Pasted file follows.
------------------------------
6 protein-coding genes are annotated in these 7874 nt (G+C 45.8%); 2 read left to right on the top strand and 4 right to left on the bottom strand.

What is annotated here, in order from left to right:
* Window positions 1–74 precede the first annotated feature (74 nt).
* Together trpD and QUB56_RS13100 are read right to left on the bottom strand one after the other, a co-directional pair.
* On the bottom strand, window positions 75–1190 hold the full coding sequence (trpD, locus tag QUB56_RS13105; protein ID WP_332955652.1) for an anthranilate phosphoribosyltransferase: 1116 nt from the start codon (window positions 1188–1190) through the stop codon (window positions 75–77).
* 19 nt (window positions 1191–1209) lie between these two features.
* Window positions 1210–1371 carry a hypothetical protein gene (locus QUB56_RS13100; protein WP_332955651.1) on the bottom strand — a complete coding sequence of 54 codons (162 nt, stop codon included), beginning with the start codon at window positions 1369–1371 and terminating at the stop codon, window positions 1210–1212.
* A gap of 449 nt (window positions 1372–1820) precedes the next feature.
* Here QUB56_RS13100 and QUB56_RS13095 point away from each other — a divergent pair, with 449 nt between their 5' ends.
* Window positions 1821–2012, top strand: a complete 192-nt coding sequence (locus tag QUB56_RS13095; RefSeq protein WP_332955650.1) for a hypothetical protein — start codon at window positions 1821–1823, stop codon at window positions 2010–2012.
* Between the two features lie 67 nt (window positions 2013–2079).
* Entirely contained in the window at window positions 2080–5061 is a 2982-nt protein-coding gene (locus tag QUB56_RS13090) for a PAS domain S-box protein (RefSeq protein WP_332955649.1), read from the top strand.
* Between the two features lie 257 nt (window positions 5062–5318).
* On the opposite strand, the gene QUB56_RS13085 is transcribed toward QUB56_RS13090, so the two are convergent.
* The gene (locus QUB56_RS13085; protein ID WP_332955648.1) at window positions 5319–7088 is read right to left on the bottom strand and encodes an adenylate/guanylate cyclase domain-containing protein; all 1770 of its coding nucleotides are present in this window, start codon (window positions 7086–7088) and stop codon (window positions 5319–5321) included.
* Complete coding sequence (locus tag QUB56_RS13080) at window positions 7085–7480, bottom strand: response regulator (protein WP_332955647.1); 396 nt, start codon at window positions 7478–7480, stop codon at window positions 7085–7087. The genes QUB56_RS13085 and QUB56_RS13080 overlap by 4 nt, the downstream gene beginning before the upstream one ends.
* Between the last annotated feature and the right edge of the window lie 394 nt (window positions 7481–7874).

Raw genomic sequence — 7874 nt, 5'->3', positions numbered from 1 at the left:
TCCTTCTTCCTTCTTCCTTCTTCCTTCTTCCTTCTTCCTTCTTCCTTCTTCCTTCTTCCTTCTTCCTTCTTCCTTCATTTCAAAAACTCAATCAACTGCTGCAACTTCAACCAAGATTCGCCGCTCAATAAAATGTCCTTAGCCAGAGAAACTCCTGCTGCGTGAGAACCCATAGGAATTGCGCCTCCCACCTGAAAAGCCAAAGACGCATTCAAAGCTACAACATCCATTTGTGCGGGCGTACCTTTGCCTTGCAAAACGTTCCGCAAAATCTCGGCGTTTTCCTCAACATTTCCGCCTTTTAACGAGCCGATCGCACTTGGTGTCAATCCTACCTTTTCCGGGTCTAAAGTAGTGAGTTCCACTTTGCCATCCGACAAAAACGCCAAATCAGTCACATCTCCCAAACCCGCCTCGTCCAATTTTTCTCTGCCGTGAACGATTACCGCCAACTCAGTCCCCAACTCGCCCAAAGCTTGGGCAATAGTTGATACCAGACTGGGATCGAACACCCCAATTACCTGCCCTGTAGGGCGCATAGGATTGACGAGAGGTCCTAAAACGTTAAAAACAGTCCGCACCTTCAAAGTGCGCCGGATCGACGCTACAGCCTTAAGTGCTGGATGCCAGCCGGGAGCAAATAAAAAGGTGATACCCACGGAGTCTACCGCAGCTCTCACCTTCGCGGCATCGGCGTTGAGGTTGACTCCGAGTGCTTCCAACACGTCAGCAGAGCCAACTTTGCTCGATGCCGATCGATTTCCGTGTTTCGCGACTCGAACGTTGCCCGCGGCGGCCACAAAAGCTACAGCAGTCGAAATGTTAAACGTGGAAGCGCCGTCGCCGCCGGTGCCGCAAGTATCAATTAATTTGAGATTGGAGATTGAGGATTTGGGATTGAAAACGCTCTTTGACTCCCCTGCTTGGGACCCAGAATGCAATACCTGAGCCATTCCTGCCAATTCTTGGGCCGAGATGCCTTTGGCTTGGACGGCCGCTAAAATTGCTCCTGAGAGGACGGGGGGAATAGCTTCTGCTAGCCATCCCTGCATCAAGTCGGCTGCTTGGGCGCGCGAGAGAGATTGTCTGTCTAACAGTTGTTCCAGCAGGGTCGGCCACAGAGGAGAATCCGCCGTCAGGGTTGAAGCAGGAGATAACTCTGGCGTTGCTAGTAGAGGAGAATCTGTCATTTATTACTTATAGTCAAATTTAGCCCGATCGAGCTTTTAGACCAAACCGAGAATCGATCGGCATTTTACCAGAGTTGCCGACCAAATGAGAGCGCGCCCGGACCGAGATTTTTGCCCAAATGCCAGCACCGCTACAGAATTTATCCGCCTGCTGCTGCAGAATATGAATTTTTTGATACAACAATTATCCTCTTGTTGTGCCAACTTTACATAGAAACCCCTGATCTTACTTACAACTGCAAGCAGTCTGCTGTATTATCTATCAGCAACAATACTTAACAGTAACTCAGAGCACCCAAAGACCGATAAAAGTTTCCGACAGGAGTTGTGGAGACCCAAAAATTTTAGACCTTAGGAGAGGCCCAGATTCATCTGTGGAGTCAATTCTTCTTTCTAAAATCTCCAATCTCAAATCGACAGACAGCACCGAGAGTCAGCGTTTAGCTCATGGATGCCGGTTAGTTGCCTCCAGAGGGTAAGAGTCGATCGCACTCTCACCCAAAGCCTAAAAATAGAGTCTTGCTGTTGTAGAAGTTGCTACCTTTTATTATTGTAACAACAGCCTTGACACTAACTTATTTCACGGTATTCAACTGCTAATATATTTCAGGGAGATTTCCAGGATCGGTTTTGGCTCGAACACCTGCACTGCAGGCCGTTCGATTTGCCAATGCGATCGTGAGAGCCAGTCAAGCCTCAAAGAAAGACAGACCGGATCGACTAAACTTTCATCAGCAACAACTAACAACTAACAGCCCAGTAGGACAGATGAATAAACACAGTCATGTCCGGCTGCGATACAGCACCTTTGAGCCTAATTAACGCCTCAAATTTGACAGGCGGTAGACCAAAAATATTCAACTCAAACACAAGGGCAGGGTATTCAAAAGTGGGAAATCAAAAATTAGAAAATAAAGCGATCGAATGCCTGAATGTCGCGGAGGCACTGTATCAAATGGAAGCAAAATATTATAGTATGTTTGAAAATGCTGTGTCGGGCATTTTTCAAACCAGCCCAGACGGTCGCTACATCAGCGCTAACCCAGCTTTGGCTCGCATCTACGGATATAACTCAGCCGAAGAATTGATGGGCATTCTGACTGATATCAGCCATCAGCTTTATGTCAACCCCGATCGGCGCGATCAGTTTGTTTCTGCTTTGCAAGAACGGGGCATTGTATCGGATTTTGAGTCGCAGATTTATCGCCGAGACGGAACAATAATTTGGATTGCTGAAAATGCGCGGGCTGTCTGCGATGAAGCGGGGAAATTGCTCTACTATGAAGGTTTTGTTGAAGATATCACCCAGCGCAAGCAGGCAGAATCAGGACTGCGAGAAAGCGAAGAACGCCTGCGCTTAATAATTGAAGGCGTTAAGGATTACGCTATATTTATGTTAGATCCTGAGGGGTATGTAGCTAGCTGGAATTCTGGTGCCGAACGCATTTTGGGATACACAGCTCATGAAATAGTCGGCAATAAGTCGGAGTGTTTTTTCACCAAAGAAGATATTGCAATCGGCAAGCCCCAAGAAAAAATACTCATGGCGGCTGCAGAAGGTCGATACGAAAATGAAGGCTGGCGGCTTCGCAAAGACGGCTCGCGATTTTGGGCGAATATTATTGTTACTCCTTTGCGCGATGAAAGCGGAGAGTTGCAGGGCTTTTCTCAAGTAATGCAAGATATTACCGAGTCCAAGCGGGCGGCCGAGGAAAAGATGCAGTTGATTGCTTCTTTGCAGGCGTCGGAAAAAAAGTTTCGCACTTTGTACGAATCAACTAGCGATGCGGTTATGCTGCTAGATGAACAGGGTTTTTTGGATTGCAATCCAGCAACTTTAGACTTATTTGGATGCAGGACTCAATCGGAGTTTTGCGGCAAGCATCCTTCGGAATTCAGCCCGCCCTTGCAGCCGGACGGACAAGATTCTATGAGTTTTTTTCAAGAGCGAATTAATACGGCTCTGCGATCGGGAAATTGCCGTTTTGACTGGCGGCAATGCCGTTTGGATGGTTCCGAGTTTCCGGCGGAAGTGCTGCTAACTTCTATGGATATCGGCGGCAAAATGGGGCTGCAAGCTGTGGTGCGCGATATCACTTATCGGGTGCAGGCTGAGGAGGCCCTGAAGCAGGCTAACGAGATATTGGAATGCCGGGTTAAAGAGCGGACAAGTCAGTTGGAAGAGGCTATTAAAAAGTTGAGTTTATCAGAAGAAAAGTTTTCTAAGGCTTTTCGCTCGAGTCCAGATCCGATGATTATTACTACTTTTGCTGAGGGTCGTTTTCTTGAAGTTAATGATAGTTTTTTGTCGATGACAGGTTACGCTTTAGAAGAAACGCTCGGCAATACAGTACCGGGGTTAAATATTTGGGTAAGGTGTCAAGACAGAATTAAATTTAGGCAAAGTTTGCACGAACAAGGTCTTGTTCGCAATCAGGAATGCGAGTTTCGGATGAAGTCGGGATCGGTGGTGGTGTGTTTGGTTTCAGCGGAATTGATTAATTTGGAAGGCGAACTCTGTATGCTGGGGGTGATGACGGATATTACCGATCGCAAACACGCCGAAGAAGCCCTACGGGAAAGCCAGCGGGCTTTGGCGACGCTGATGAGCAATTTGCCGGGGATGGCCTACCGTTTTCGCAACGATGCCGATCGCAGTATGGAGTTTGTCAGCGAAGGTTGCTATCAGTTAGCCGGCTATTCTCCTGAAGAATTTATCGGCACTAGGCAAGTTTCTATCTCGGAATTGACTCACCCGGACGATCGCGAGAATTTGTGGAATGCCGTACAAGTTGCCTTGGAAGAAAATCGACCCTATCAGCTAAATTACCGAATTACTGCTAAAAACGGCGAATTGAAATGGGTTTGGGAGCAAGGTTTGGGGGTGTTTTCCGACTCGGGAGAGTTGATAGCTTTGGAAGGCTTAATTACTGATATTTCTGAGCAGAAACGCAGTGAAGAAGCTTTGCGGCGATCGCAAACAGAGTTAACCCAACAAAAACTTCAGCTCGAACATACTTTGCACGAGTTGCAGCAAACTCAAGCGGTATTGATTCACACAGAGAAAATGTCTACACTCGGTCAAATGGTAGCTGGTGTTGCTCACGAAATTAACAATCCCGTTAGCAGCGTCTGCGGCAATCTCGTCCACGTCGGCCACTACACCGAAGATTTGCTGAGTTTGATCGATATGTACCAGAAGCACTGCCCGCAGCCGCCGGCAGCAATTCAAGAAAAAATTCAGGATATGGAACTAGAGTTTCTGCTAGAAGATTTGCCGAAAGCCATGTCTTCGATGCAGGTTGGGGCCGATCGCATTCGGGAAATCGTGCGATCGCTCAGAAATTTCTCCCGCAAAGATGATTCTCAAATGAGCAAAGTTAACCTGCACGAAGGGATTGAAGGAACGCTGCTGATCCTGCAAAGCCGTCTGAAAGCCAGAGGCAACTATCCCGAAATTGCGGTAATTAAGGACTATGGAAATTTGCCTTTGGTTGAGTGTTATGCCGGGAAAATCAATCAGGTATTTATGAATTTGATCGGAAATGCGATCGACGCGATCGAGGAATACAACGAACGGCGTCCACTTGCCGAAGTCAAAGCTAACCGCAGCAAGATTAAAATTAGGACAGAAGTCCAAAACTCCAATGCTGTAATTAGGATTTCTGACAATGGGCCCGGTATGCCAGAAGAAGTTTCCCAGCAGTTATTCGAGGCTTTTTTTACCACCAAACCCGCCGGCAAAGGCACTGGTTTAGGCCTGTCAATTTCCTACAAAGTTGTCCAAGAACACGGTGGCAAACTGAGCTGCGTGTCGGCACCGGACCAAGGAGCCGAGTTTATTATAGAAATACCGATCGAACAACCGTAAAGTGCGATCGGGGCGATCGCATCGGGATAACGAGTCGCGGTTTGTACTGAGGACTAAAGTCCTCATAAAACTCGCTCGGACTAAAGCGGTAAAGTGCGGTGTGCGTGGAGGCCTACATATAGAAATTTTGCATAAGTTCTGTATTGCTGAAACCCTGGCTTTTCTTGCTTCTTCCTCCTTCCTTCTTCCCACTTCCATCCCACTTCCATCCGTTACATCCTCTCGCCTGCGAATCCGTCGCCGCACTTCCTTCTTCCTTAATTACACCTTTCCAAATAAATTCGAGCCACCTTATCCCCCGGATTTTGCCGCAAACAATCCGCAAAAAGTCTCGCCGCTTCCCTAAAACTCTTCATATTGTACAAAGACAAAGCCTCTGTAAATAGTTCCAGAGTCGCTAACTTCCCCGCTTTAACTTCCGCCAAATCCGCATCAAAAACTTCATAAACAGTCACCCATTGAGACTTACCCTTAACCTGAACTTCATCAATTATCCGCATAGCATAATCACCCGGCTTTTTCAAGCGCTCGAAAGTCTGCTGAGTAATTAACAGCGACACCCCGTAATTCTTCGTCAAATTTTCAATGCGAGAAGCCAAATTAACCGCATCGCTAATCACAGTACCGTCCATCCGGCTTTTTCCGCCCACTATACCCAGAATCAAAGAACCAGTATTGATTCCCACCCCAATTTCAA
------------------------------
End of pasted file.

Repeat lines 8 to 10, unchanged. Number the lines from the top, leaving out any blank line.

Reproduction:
* A gap of 449 nt (window positions 1372–1820) precedes the next feature.
* Here QUB56_RS13100 and QUB56_RS13095 point away from each other — a divergent pair, with 449 nt between their 5' ends.
* Window positions 1821–2012, top strand: a complete 192-nt coding sequence (locus tag QUB56_RS13095; RefSeq protein WP_332955650.1) for a hypothetical protein — start codon at window positions 1821–1823, stop codon at window positions 2010–2012.